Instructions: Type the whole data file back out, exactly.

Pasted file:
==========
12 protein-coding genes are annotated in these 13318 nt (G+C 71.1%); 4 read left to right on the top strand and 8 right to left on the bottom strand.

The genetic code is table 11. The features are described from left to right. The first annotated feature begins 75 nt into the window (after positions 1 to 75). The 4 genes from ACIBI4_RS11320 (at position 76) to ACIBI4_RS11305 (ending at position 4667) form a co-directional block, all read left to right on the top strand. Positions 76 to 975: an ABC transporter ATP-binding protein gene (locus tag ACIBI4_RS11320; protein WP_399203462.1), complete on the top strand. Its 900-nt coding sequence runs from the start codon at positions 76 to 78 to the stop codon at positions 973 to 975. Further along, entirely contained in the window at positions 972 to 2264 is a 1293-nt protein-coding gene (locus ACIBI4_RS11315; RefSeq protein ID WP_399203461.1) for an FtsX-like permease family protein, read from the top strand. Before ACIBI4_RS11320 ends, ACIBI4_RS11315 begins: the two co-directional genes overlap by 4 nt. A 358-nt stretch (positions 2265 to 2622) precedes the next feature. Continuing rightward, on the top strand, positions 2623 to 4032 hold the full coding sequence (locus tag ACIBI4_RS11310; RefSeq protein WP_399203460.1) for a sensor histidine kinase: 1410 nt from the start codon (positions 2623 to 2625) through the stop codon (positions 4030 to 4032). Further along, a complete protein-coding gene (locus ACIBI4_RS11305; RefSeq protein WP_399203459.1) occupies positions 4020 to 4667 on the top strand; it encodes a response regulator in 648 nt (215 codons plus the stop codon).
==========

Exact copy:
12 protein-coding genes are annotated in these 13318 nt (G+C 71.1%); 4 read left to right on the top strand and 8 right to left on the bottom strand.

The genetic code is table 11. The features are described from left to right. The first annotated feature begins 75 nt into the window (after positions 1 to 75). The 4 genes from ACIBI4_RS11320 (at position 76) to ACIBI4_RS11305 (ending at position 4667) form a co-directional block, all read left to right on the top strand. Positions 76 to 975: an ABC transporter ATP-binding protein gene (locus tag ACIBI4_RS11320; protein WP_399203462.1), complete on the top strand. Its 900-nt coding sequence runs from the start codon at positions 76 to 78 to the stop codon at positions 973 to 975. Further along, entirely contained in the window at positions 972 to 2264 is a 1293-nt protein-coding gene (locus ACIBI4_RS11315; RefSeq protein ID WP_399203461.1) for an FtsX-like permease family protein, read from the top strand. Before ACIBI4_RS11320 ends, ACIBI4_RS11315 begins: the two co-directional genes overlap by 4 nt. A 358-nt stretch (positions 2265 to 2622) precedes the next feature. Continuing rightward, on the top strand, positions 2623 to 4032 hold the full coding sequence (locus tag ACIBI4_RS11310; RefSeq protein WP_399203460.1) for a sensor histidine kinase: 1410 nt from the start codon (positions 2623 to 2625) through the stop codon (positions 4030 to 4032). Further along, a complete protein-coding gene (locus ACIBI4_RS11305; RefSeq protein WP_399203459.1) occupies positions 4020 to 4667 on the top strand; it encodes a response regulator in 648 nt (215 codons plus the stop codon).